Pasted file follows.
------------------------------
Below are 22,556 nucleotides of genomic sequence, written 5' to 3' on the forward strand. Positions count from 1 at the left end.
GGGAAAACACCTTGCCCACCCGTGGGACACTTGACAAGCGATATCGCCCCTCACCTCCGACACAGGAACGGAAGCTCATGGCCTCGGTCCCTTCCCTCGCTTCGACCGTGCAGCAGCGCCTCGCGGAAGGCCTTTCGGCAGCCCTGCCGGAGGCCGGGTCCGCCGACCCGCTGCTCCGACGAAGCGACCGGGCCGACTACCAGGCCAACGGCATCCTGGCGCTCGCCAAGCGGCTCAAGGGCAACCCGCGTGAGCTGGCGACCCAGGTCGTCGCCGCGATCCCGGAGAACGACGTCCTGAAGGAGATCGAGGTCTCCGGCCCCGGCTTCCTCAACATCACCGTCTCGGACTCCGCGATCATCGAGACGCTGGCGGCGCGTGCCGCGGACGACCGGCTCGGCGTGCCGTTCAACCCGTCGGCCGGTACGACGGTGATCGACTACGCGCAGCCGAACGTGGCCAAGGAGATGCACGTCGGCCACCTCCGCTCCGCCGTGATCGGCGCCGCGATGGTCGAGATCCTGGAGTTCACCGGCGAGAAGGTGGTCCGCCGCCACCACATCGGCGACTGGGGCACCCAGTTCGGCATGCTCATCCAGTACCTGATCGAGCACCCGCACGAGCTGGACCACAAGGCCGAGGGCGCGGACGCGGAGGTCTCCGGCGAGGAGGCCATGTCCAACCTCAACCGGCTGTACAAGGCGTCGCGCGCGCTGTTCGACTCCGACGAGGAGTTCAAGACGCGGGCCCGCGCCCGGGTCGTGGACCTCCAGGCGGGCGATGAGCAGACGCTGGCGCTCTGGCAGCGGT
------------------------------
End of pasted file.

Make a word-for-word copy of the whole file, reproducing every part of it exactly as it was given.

Below are 22,556 nucleotides of genomic sequence, written 5' to 3' on the forward strand. Positions count from 1 at the left end.
GGGAAAACACCTTGCCCACCCGTGGGACACTTGACAAGCGATATCGCCCCTCACCTCCGACACAGGAACGGAAGCTCATGGCCTCGGTCCCTTCCCTCGCTTCGACCGTGCAGCAGCGCCTCGCGGAAGGCCTTTCGGCAGCCCTGCCGGAGGCCGGGTCCGCCGACCCGCTGCTCCGACGAAGCGACCGGGCCGACTACCAGGCCAACGGCATCCTGGCGCTCGCCAAGCGGCTCAAGGGCAACCCGCGTGAGCTGGCGACCCAGGTCGTCGCCGCGATCCCGGAGAACGACGTCCTGAAGGAGATCGAGGTCTCCGGCCCCGGCTTCCTCAACATCACCGTCTCGGACTCCGCGATCATCGAGACGCTGGCGGCGCGTGCCGCGGACGACCGGCTCGGCGTGCCGTTCAACCCGTCGGCCGGTACGACGGTGATCGACTACGCGCAGCCGAACGTGGCCAAGGAGATGCACGTCGGCCACCTCCGCTCCGCCGTGATCGGCGCCGCGATGGTCGAGATCCTGGAGTTCACCGGCGAGAAGGTGGTCCGCCGCCACCACATCGGCGACTGGGGCACCCAGTTCGGCATGCTCATCCAGTACCTGATCGAGCACCCGCACGAGCTGGACCACAAGGCCGAGGGCGCGGACGCGGAGGTCTCCGGCGAGGAGGCCATGTCCAACCTCAACCGGCTGTACAAGGCGTCGCGCGCGCTGTTCGACTCCGACGAGGAGTTCAAGACGCGGGCCCGCGCCCGGGTCGTGGACCTCCAGGCGGGCGATGAGCAGACGCTGGCGCTCTGGCAGCGGT